When new data is added to a blockchain, peers in the network check the data to ensure that it is valid to add it, to avoid fraud by rogue nodes. The data that the peers need to check needs to be stored transparently in the blockchain.
Sometimes personal data is required in order to verify that a transaction in the blockchain is valid. Bitcoin itself is an example of this. For a node to check a bitcoin transaction, it must have access to all previous transactions and be able to check that the person giving the bitcoins actually has them to give. It must therefore be possible for any node to reconstruct the full financial history of every person exchanging bitcoins: how many bitcoins they have, where they got those bitcoins from, whom they spend their bitcoins with.
This is intensely personal information, highly revealing of the details of someone’s life. The only shield is the pseudoanonymity of the bitcoin address, which is easily breached if the address is associated with a donate button on a blog. Those who trade bitcoins are therefore advised to hold several bitcoin addresses and not to transfer bitcoins between those accounts to avoid others linking them together. It’s not clear how many bitcoin holders are aware of this risk.
Some of the proposed uses for blockchain, such as to record auditable benefits payments, threaten to expose this kind of information about a much wider range of people: the benefits they receive and with whom they spend them.
Blockchains do not have to expose personal data directly to reveal private information about people. A blockchain recording visits to health practitioners (including midwives, mental health teams, AIDS clinics) does not need to include the entirety of someone’s health records to reveal information about them. Much like phone recordsor browsing histories, this metadata may be sufficient to reveal personal details.
Designing privacy-protecting blockchains
There are ways to design the content of blockchains and the network that supports them that limit the level of disclosure that they entail.
First, whereas anyone can join the Bitcoin blockchain, it is possible to use blockchains as a method of resolving conflicts within a peer-to-peer network of trusted nodes. When nodes can be trusted, they can control what becomes public, and therefore hide data in the blockchain that should not be shared. The security of all the nodes in such a trusted network needs to be guaranteed as every node will have a copy of all the relevant data, and the network needs to be protected against spoofing, but in general if you have a trusted network many privacy issues are no more problematic than they are in centralised systems.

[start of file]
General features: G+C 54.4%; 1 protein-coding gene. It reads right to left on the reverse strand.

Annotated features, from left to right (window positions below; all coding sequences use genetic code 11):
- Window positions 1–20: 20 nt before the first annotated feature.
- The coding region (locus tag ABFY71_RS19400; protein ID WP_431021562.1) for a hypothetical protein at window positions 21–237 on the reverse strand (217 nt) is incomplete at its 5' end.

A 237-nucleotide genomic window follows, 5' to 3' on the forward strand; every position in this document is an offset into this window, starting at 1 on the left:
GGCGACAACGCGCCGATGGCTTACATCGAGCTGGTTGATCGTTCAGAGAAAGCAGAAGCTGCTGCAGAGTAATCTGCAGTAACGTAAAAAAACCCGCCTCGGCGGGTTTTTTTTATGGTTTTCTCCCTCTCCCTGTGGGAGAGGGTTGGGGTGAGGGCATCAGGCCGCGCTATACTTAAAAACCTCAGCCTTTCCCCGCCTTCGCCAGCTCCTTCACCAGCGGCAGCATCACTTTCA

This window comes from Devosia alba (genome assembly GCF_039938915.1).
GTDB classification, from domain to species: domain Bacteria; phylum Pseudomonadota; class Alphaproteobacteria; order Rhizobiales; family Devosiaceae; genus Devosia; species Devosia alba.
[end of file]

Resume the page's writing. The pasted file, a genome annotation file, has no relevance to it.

Second, blockchains could be used purely to provide a timestamp for information held elsewhere. Content that could require redactions in the future can be made available as usual on the web, with transactions in the blockchain containing simply a pointer to the content and its hash. If the content needs to be taken down, the fact that the content existed at a given point in time could remain in the blockchain; the stored hash alone would not enable the reconstruction of the removed content. If the content needs to be changed, the existing hash would no longer match the content, so applications are able to detect that something has changed. If the changes are legitimate, the reasons for them could be stored in a later, overriding, transaction.
This pattern of using blockchains purely as a timestamping mechanism and not as a data store has the additional benefit of being more likely to scale in the face of large amounts of data needing to be recorded. On the other hand, it shifts the burden of robust, distributed data storage, which is one aspect of the interest in blockchain, to other protocols, whether the web or BitTorrent or IPFS. Projects that are focused on robust distributed storage might not need a blockchain at all.
Finally, it’s possible to encrypt data stored within the blockchain. The main problem with this approach is that if the decryption key for encrypted data is ever made public, the encrypted content is readable by anyone with that key; there is no way of encrypting the data with a different key once it is embedded within the blockchain. Conversely, if the key is ever lost, the data cannot be read. And there’s the problem of sharing the key for the data amongst all those who legitimately need to be able to read it.
Regardless of the approach taken to designing blockchains, every blockchain contains transaction data. That data needs to be designed so that it isn’t disclosive in and of itself, which may be a tricky balance as that data might also be necessary to assess whether the transaction is valid and therefore prevent fraud or errors. Transactions should also be designed so that they can’t be used to add comments that might include personal data.
Blockchains aren’t necessarily bad for privacy; it all depends on how they are designed. Anyone experimenting in the area should be thinking through the implications. As the ICO’s guidance around privacy by design suggests, designers should be carrying out a privacy impact assessment or similar process up front, to ensure that the transparency of the information stored in the blockchain does not infringe on people’s privacy. Unlike with other technologies, getting it wrong is really hard to reverse.
What do you think are the best practices for designing privacy-respecting blockchains? Do you have examples?
This post was supported by Deutsche Bank and is part of ODI Labs’ work on data infrastructure. If you’re interested in supporting our R&D work on data infrastructure and blockchains, email [email protected].